By Joshua Rodriguez published September 24, 2014

5 Spam-Free Steps To Use LinkedIn Groups in Your Content Marketing Strategy

linkedin logoFind the LinkedIn groups that attract your customers and share each of your new blog posts with them. On the surface, it seems like a sound strategy, doesn’t it?

LinkedIn groups frequently send notifications about new posts, meaning you’re not only sharing your blog post with people who immediately see it; you’re effectively using the group’s email list to share it with its full audience.

Sounds like free marketing to me, so what could be wrong with making this the centerpiece of your inbound marketing strategy? We’ll get to that in a minute. First, let’s examine some more benefits of working with LinkedIn groups as part of your content marketing strategy.

LinkedIn groups are useful for sharing content

Like most social networking groups, the primary goal of a LinkedIn group is to build a hub for quality discussions and feedback. LinkedIn is a professional network, focusing on B2B interactions. That means the quality of the contacts you’ll get for any business-related content is much higher than those from Facebook or Twitter.

Naturally, the more questions and content you share that’s relevant to the interests of the group, the more quickly you’ll move up on the influencer scale.

This provides content marketers with the opportunity to really get their posts in the hands of the right audience without having to pay for them. Rather than hash out money for ads, you can directly target groups that your content will appeal to organically.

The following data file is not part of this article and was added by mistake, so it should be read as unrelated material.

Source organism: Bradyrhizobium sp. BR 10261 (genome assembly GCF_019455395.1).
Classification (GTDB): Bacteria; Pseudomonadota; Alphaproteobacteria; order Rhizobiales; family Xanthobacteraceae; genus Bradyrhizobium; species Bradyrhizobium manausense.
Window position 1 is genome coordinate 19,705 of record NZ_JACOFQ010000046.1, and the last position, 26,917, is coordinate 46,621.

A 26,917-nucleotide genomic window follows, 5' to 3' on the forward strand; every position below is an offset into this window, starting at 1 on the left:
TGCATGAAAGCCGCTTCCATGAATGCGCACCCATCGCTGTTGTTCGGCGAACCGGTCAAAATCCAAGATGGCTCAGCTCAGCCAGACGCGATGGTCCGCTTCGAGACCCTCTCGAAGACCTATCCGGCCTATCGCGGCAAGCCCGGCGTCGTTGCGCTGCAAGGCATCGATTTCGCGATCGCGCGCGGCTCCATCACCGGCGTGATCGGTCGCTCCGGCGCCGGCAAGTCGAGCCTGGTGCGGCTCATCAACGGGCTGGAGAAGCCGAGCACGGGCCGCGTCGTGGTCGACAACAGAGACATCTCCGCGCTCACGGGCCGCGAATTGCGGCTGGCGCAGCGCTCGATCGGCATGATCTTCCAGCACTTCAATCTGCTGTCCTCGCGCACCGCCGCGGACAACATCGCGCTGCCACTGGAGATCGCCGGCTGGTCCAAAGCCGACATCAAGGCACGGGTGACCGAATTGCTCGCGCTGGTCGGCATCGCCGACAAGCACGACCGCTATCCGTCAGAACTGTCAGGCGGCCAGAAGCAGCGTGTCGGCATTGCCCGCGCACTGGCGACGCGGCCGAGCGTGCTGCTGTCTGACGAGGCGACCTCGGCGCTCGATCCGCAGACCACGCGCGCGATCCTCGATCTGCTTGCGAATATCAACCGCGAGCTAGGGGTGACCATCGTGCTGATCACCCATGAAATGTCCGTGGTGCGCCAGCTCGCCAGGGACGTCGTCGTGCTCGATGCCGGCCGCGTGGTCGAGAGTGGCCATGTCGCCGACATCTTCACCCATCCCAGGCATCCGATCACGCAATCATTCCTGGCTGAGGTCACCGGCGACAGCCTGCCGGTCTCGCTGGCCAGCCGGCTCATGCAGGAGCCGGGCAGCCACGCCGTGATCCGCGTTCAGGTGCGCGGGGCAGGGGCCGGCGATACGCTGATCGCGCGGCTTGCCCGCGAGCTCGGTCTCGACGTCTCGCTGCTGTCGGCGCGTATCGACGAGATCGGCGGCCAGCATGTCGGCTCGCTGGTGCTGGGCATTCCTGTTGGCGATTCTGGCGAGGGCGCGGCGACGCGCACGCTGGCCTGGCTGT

The pros of posting in LinkedIn groups for inbound marketing:

  • You’ll find more qualified leads within targeted groups without having to pay for them.
  • Sharing relevant and useful posts helps build credibility for your content creators, your brand, and your content.
  • You are tapping into a community that can help give you feedback on topics and ideas you’re developing.
  • Groups also provide opportunities to help solve problems for others or to share useful insights.

Although it may seem like a simple and obvious content marketing strategy, managing content distribution across multiple LinkedIn groups means dedicating a great deal of time and effort on reading what others post and on sharing your thoughts within those discussions.

There are many rules for content marketing on any social platform, and LinkedIn is no exception. To find success on this platform, you will need to avoid click-bait marketing and focus more on creating high quality posts.

Unfortunately, not everyone follows this advice.

How LinkedIn groups get ruined

A major problem for many LinkedIn groups is the amount of spam or self-promotional materials posted by marketers and other content creators hoping to drive traffic to their websites.

Because some groups have thousands of members or more — and are therefore filled with potential readers and customers — they are ripe targets for spammers, as well as for well-meaning content creators who just want to spread their messages as far and wide as they can, without due concern for where it gets placed. This results in dozens of posts with self-promoting links showing up that do not speak to the group’s purpose or to its primary interests.

A side effect of this is that the relevant, high-quality discussions that are posted to the group’s pages end up getting pushed down and diluted among the spam posts, making it less appealing or enticing for group members to find posts worth interacting with.